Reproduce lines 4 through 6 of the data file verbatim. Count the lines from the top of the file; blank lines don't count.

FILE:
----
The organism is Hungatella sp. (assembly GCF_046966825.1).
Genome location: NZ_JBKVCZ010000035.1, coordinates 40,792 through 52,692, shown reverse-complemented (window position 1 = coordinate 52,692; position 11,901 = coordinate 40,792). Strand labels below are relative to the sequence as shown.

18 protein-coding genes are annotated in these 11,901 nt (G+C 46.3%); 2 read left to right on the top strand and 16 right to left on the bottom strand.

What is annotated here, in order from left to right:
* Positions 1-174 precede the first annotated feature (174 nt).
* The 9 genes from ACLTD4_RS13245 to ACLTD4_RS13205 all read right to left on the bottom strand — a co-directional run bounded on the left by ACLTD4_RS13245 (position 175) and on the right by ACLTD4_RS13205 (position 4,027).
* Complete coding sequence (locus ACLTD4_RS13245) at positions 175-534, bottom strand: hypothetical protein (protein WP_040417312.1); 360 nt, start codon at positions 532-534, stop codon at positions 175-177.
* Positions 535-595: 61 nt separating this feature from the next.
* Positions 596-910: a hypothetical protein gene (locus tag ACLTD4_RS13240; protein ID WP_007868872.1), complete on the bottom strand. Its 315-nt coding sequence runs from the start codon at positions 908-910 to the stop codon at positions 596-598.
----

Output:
What is annotated here, in order from left to right:
* Positions 1-174 precede the first annotated feature (174 nt).
* The 9 genes from ACLTD4_RS13245 to ACLTD4_RS13205 all read right to left on the bottom strand — a co-directional run bounded on the left by ACLTD4_RS13245 (position 175) and on the right by ACLTD4_RS13205 (position 4,027).